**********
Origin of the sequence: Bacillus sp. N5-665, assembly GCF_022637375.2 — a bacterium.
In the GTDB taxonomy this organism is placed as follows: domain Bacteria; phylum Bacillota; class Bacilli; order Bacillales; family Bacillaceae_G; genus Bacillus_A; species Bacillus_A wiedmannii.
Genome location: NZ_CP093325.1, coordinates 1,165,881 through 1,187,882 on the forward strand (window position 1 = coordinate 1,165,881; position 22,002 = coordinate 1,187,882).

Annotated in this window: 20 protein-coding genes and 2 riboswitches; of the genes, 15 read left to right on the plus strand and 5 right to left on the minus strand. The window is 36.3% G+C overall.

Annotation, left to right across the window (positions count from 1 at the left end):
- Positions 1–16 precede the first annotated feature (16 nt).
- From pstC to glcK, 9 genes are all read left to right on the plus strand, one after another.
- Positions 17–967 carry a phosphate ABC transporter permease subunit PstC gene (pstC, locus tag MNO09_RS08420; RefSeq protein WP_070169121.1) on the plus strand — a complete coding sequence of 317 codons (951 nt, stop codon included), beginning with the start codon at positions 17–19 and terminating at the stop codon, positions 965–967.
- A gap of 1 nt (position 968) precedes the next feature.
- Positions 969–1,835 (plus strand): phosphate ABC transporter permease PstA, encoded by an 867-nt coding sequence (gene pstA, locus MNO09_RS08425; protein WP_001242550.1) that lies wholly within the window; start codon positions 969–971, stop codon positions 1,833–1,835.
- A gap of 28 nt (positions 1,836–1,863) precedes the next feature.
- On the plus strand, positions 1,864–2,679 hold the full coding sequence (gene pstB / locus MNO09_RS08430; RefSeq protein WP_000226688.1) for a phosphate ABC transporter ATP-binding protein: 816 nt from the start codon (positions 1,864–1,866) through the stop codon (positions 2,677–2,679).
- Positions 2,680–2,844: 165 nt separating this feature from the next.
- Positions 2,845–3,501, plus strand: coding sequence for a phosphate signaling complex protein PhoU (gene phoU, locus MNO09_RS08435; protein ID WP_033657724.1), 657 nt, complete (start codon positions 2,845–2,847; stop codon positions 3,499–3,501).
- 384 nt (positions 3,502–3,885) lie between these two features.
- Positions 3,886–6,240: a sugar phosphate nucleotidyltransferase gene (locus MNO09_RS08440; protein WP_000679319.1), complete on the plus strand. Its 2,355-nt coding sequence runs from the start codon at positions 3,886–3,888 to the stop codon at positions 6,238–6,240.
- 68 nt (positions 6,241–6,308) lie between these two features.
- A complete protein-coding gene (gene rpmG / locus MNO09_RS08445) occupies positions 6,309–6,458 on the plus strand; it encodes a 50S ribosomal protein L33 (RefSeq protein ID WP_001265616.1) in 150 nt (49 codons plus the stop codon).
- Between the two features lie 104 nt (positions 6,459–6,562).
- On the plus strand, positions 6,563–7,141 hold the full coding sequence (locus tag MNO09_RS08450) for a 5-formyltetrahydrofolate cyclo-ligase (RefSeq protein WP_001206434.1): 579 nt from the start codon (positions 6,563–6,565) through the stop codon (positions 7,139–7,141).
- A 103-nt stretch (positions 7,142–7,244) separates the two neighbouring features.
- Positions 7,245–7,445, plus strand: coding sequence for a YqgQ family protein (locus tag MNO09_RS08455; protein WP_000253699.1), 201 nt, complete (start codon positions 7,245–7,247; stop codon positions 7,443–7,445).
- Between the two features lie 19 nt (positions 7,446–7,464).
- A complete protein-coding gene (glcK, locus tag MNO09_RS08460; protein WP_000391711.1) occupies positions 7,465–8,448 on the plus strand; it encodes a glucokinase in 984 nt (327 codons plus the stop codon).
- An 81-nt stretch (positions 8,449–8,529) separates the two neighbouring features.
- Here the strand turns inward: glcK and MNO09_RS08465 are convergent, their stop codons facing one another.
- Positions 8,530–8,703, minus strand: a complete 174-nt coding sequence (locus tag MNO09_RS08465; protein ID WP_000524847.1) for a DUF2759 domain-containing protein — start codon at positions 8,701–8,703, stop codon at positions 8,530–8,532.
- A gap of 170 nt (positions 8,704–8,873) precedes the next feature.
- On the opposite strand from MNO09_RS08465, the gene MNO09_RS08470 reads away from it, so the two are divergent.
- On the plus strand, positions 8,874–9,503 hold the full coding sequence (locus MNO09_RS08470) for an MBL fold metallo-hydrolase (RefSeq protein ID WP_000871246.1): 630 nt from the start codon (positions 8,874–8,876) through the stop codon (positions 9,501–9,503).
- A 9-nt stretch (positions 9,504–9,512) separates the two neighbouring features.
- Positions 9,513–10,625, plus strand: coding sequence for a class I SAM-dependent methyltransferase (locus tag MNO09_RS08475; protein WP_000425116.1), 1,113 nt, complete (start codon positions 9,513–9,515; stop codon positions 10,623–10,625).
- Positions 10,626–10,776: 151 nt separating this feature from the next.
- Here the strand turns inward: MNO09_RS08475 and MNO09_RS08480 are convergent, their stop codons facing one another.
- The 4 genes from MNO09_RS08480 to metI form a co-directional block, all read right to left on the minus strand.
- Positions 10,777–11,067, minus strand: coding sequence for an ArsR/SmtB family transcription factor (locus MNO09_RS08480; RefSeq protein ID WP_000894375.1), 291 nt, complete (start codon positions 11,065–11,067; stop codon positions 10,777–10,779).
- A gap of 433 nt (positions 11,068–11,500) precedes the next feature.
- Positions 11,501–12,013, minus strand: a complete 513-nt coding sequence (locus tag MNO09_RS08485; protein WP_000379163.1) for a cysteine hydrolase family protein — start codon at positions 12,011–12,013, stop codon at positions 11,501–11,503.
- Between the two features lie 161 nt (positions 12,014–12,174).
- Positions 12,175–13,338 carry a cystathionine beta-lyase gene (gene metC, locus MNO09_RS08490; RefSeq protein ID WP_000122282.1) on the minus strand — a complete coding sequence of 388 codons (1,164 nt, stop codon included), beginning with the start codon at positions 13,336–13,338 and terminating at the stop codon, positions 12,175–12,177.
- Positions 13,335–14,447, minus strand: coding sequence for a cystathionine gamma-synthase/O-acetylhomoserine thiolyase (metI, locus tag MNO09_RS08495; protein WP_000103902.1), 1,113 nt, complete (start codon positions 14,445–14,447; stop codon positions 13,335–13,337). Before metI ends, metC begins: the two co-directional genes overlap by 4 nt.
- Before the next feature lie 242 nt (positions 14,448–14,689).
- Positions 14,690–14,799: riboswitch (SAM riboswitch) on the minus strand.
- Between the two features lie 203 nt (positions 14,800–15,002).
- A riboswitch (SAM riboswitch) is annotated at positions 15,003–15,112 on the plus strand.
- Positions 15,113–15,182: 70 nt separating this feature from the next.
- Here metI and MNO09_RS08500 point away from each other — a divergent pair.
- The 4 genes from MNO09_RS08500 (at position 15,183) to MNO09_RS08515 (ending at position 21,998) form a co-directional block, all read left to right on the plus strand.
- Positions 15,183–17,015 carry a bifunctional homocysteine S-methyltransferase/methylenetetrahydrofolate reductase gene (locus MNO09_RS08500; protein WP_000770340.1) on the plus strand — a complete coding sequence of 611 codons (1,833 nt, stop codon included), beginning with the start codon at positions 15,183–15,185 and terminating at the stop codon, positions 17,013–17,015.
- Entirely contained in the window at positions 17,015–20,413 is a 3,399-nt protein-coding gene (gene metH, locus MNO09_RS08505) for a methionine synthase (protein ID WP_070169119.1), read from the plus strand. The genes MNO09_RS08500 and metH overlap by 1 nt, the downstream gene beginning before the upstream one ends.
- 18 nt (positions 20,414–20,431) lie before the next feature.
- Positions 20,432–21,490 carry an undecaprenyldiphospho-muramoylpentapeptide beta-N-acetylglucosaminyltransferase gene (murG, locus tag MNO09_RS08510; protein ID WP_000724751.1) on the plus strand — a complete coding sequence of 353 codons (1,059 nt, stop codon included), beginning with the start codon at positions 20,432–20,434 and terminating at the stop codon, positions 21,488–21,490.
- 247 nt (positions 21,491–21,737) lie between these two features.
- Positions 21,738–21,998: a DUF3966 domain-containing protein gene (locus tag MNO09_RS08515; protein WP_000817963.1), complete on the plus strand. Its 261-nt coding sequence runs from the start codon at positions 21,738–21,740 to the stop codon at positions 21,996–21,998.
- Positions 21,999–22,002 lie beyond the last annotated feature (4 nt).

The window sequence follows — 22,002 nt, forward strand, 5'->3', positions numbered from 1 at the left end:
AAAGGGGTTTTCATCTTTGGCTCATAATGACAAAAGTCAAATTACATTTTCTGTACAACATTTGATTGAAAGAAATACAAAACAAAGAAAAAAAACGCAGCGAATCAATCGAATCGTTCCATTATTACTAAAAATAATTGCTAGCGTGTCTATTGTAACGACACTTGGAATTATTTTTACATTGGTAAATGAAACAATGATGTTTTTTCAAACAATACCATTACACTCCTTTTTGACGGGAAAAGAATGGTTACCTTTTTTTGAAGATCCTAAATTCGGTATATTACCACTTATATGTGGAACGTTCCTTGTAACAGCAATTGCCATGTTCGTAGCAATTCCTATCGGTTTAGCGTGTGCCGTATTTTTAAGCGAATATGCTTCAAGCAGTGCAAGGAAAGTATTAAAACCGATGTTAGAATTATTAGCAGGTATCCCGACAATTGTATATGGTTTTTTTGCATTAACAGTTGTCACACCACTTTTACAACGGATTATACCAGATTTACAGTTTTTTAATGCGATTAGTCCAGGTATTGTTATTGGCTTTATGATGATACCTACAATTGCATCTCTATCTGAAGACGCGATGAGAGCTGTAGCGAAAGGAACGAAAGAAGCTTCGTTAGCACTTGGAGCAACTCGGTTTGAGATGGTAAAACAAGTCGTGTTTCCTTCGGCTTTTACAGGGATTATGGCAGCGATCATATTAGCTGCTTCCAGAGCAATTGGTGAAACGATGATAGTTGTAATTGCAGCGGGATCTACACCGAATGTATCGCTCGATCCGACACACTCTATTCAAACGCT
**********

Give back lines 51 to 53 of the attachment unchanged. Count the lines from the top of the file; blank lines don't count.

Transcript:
- 18 nt (positions 20,414–20,431) lie before the next feature.
- Positions 20,432–21,490 carry an undecaprenyldiphospho-muramoylpentapeptide beta-N-acetylglucosaminyltransferase gene (murG, locus tag MNO09_RS08510; protein ID WP_000724751.1) on the plus strand — a complete coding sequence of 353 codons (1,059 nt, stop codon included), beginning with the start codon at positions 20,432–20,434 and terminating at the stop codon, positions 21,488–21,490.
- 247 nt (positions 21,491–21,737) lie between these two features.